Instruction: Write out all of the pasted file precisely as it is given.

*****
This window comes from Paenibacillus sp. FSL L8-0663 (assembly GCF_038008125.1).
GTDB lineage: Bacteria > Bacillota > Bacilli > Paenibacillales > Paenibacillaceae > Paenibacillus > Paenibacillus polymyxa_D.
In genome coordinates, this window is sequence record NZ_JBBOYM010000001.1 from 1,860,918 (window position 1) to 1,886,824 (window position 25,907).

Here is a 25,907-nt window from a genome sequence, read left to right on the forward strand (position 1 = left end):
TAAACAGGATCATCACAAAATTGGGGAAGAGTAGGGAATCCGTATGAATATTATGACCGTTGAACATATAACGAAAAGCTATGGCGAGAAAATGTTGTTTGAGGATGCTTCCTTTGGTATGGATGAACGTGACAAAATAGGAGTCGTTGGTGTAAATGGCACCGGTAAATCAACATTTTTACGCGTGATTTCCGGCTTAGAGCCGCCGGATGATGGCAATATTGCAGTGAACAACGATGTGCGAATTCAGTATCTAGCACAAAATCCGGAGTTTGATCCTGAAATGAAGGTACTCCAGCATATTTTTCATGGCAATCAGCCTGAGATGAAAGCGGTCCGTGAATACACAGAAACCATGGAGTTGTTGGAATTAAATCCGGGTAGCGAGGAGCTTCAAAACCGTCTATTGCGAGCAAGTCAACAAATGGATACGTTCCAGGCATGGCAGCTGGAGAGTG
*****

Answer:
This window comes from Paenibacillus sp. FSL L8-0663 (assembly GCF_038008125.1).
GTDB lineage: Bacteria > Bacillota > Bacilli > Paenibacillales > Paenibacillaceae > Paenibacillus > Paenibacillus polymyxa_D.
In genome coordinates, this window is sequence record NZ_JBBOYM010000001.1 from 1,860,918 (window position 1) to 1,886,824 (window position 25,907).

Here is a 25,907-nt window from a genome sequence, read left to right on the forward strand (position 1 = left end):
TAAACAGGATCATCACAAAATTGGGGAAGAGTAGGGAATCCGTATGAATATTATGACCGTTGAACATATAACGAAAAGCTATGGCGAGAAAATGTTGTTTGAGGATGCTTCCTTTGGTATGGATGAACGTGACAAAATAGGAGTCGTTGGTGTAAATGGCACCGGTAAATCAACATTTTTACGCGTGATTTCCGGCTTAGAGCCGCCGGATGATGGCAATATTGCAGTGAACAACGATGTGCGAATTCAGTATCTAGCACAAAATCCGGAGTTTGATCCTGAAATGAAGGTACTCCAGCATATTTTTCATGGCAATCAGCCTGAGATGAAAGCGGTCCGTGAATACACAGAAACCATGGAGTTGTTGGAATTAAATCCGGGTAGCGAGGAGCTTCAAAACCGTCTATTGCGAGCAAGTCAACAAATGGATACGTTCCAGGCATGGCAGCTGGAGAGTG